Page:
It finally happened, WIRED have published details on the new Oculus Rift prototype, codenamed ‘Crystal Cove’ with positional tracking and a brand new AMOLED panel.

The Real Next Gen

After what seems like forever spent speculating on just when the next version of the Oculus Rift would look like and what features it would carry, Wired.com were the lucky ones to get their hands on Oculus VR’s next generation HMD. Recently Road to VR spotted what we now know as ‘Crystal Cove’ hiding in an image used in an article by Wired based around a recent visit to Oculus VR HQ. Seems we were reasonably accurate as today, WIRED released details confirming our findings.

So, what is Crystal Cove and how does it improve upon previous prototypes?

First up is that positional tracking we and the community agonised over recently. As suspected, the system uses multiple LEDs and an IR tracking camera to gauge the translational position of the headset in 3D space. Up to now of course, you’ve only had orientation based tracking. The new system is hoped to help enormously with one of the Development Kits major drawbacks, nausea caused by the disconnect between what you saw in the game and your head movements. This is of course should allow the player to feel much more like they occupy a virtual space rather than a spectator in it. Actions such as leaning around corners, crouching etc. should now be possible.

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The system Oculus have opted for bears some resemblance to a concept featured on Road to VR a little while back. The PosiTTron optical tracking system which was designed by Jordi Batallé. See the original demonstration video for this below:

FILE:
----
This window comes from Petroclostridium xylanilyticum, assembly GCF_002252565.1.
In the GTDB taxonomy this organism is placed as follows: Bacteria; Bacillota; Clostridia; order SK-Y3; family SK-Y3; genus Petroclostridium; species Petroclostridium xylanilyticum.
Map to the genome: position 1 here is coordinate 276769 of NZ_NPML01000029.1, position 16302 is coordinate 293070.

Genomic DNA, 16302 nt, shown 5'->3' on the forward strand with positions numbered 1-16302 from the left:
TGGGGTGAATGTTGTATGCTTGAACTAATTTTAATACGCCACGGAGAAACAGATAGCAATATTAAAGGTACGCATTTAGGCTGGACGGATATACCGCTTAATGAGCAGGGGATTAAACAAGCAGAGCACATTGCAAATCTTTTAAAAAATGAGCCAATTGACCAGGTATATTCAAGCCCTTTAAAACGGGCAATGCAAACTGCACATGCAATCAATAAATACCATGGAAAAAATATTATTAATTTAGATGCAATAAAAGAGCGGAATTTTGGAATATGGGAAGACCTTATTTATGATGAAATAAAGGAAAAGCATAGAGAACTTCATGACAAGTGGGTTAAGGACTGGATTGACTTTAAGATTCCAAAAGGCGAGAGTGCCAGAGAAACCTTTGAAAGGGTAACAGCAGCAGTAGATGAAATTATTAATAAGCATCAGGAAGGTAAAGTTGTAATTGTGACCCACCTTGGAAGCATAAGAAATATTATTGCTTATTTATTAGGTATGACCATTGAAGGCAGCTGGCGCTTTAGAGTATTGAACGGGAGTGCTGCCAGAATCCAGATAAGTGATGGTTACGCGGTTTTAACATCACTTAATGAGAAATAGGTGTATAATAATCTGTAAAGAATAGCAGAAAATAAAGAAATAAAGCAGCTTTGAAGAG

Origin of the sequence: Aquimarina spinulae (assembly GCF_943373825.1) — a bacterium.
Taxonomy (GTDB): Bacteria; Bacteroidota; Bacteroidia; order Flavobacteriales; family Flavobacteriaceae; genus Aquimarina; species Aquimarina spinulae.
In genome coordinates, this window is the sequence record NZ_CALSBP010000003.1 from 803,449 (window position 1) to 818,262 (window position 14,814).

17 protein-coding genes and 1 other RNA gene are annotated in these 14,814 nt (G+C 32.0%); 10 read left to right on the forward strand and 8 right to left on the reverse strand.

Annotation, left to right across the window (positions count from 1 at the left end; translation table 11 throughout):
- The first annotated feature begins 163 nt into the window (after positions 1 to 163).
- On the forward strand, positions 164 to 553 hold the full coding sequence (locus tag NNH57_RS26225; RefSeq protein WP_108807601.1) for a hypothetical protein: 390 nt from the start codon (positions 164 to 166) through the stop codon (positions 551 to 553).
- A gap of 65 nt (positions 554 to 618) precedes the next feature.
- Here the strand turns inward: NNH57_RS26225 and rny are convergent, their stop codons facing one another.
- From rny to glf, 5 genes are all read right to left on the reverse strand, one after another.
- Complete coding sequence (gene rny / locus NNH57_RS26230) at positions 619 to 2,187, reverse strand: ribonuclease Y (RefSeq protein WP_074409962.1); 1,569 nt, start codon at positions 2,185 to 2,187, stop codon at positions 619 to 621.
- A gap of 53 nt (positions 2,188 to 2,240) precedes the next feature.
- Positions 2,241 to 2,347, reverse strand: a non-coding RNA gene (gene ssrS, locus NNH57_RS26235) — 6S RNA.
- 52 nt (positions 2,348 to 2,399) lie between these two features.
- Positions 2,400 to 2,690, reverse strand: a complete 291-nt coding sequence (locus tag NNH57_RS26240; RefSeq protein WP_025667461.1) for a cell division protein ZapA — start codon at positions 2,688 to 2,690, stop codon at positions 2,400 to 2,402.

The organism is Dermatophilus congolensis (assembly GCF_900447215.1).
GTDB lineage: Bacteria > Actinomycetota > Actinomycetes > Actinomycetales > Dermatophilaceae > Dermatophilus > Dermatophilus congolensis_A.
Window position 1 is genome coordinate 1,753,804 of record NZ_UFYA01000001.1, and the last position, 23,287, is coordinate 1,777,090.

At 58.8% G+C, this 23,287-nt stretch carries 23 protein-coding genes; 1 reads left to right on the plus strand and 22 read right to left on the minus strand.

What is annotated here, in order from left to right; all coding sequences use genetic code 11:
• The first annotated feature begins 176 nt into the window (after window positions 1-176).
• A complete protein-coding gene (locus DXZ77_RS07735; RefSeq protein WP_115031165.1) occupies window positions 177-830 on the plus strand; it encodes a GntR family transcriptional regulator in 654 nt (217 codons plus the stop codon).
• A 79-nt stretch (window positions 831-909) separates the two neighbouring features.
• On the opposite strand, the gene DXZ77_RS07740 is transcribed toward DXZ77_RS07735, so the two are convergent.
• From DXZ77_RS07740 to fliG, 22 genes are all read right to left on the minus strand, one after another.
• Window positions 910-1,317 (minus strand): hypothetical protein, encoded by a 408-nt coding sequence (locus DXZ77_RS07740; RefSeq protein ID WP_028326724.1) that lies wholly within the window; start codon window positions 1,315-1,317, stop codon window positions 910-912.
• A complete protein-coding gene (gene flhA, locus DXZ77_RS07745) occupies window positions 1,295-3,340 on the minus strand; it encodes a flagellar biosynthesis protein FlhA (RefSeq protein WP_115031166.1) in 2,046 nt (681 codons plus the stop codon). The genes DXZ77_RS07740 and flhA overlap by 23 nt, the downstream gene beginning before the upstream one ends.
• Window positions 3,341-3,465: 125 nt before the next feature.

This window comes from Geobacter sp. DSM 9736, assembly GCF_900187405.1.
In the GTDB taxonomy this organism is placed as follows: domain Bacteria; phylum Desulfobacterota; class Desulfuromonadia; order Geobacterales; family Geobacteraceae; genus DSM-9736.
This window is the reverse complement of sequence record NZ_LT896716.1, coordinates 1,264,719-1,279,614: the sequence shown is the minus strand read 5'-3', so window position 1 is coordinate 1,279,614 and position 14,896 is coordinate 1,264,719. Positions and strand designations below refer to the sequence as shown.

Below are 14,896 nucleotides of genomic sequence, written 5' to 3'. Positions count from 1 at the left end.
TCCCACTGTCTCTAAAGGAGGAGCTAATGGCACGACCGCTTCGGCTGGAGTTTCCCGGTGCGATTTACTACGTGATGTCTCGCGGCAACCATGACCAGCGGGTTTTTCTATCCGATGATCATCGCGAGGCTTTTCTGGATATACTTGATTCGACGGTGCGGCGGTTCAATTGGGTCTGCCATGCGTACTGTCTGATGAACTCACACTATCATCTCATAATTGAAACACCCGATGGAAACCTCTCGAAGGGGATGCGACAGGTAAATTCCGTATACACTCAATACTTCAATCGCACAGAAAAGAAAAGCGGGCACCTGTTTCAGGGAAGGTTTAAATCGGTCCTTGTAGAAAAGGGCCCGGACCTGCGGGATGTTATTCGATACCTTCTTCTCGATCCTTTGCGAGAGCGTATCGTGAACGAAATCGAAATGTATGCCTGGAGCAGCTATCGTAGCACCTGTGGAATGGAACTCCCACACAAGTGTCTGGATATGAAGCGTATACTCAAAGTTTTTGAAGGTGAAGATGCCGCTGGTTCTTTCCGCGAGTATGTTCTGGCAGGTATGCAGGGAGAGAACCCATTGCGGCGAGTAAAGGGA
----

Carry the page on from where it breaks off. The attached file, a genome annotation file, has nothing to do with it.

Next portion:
Finally, Crystal Cove includes a low latency AMOLED panel in place of the old LCD panel which was plagued by motion blur and another contributor towards motion blur. This is one of the weapons in Oculus VR’s war on latency, the enemy of immersion. By reducing the latency of another component in the pipeline they’re edging the experience ever closer to the feeling of ‘being there’ and their target of < 20ms responsiveness (even less if Palmer and Carmack get their way).

WIRED also reports news of a new demo from EPIC based on the Unreal Engine 4 engine, similar to that which Oculus has used in demos for its previous 1080p based prototypes units seen at game and trade shows over the last 12 months. It’s presumed (by us) that the demo includes support for translation / positional tracking in order to show of the new prototype’s capabilities.

As to how closely the new prototype matches the capabilities of the long awaited commercial edition of the Oculus Rift (aka CK1) is anyone’s guess, but it does seem plausible that we’ll see both technologies in the final headset come Q3 this year.

We’re meeting with Oculus on Thursday and are very much crossing our fingers that Crystal Cove will be on hand to try. We’ll of course update you with our findings as soon as we can.

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UPDATE: Seems hands-on impressions are flooding in from all over the web as Oculus VR kicks off with demos today. An image on Gizmodo’s website does a nice job of summarising the capabilities of the new tracking system.


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